Defying age and heat, marathon man Andre Agassi (search) outlasted a buffer, younger mirror image of himself in baseliner Robby Ginepri to win a third straight five-setter at the U.S. Open (search) and become the oldest Grand Slam finalist in 31 years.

Agassi delivered an exclamation point to the 6-4, 5-7, 6-3, 4-6, 6-3 triumph with a 120 mph ace, his 17th of the match, on his last serve, shook hands with Ginepri, then skipped as spryly as a child onto the court to blow kisses and bow to 23,582 fans in packed Arthur Ashe Stadium (search).

"Oh, how do you find words for what this means? This has been some of the greatest memories I've ever had on the court," Agassi said. "I'll have these memories the rest of my life. Being in the finals at 35 just means you're going to have to put up with me a lot longer."

Agassi's wife, Steffi Graf, and children Jaden and Jaz were among those watching the seemingly ageless Agassi raise his game once again in a fifth set — the first time in his 20-year career he's had to play three five-setters in a row.

The owner of eight Grand Slam titles, including the U.S. Open in 1994 and '99, Agassi will meet the winner of the second semifinal — defending champion Roger Federer (search) or 2001 champ Lleyton Hewitt.

Agassi is the oldest Grand Slam finalist since Ken Rosewall, at 39, reached the U.S. Open and Wimbledon (search) finals in 1974. Agassi has to hope he doesn't suffer the same fate as Rosewall did in the U.S. Open that year in the final against Jimmy Connors (search), who beat him 6-1, 6-0, 6-1.

"I might surprise you a little bit," said Agassi, whose back has not affected him this tournament after rendering him helpless in a first-round loss at the French Open and causing him to miss Wimbledon. "I feel good. I'm certainly going to be looking forward to it. Mentally just being out there is going to take care of that. Physically I'll be able to make somebody earn it, that's for sure. "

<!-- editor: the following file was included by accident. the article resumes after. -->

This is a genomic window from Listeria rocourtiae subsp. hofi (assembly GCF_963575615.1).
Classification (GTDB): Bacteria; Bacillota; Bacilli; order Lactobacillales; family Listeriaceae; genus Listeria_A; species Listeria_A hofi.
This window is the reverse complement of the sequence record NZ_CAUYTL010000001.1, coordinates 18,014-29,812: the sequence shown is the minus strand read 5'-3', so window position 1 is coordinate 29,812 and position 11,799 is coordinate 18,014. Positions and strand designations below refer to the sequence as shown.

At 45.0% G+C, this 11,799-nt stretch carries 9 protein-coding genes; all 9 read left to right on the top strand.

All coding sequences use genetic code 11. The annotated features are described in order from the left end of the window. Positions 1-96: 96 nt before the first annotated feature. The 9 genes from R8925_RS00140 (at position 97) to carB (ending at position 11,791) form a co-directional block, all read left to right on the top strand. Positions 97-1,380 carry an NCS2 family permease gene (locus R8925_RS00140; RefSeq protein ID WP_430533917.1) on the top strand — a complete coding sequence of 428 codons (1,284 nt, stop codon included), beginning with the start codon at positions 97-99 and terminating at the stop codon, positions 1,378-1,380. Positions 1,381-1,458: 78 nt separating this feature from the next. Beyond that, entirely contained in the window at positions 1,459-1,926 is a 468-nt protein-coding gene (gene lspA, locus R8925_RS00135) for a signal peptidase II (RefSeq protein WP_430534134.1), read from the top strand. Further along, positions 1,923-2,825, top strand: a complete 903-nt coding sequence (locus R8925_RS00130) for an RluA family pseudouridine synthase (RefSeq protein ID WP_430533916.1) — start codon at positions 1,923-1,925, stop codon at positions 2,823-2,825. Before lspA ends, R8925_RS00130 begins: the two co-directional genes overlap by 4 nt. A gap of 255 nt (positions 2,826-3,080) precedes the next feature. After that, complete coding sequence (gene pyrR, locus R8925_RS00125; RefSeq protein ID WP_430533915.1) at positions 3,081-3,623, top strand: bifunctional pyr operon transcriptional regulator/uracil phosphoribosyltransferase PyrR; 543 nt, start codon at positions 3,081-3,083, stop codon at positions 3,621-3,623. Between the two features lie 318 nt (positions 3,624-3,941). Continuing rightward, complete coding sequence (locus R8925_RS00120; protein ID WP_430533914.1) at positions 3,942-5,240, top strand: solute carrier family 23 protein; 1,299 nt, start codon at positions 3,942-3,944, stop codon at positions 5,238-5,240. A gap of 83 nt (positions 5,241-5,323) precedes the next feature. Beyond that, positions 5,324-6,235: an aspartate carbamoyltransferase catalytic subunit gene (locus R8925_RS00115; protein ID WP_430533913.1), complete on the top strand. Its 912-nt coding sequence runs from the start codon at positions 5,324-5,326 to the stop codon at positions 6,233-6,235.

Agassi brought his B-game to the semifinal in the first few sets, missing more than usual with his backhand, but still showing enough savvy to run the 22-year-old Ginepri around the court.

They offered little contrast to each other — two right-handed baseliners, each with a two-fisted backhand. The differences were more superficial — Agassi walking pigeon-toed between points, Ginepri bowlegged; Agassi in traditional white, Ginepri in a sleeveless aqua blue shirt that showed off his thick arm muscles. Agassi wore his white cap with the bill forward, Ginepri wore his backward.

Beyond that, they both had endured long matches before they faced each other. Yet Ginepri, who had never gone beyond the fourth round of a Grand Slam event, summoned enough stamina to break Agassi in the seventh game of the fourth set, push the match to the limit and become the first man in the Open era to play four straight five-setters.

"Robby's improved a lot," Agassi said of the 46th-ranked American. "He's gotten a lot smarter with his game. ... I was very impressed with how he's improved since last time I've played him."

Agassi guzzled his pink rehydration drink as he sat on the sideline, then jogged out for what could have been his last set of the tournament and his career. He has said he won't decide whether to retire until the end of the year, so no one, not even he, knew if this might be his final set at the Open.

If it was, Agassi didn't want to go quietly. He jumped on Ginepri's serves in the sixth game, got two break points, and cashed in on the second with a perfect drop shot that Ginepri chased from the baseline but couldn't get before the ball bounced twice.

That 4-2 lead was all the edge Agassi needed. He held serve with the help of two aces to make it 5-2, then after Ginepri held, Agassi closed out the 2-hour, 47-minute match at love with his final ace.

"I've said before, I don't know how I'm going to go out," Agassi said. "I know one thing, if I'm out there playing well and giving something back to the sport, it's going to be hard not to give it more."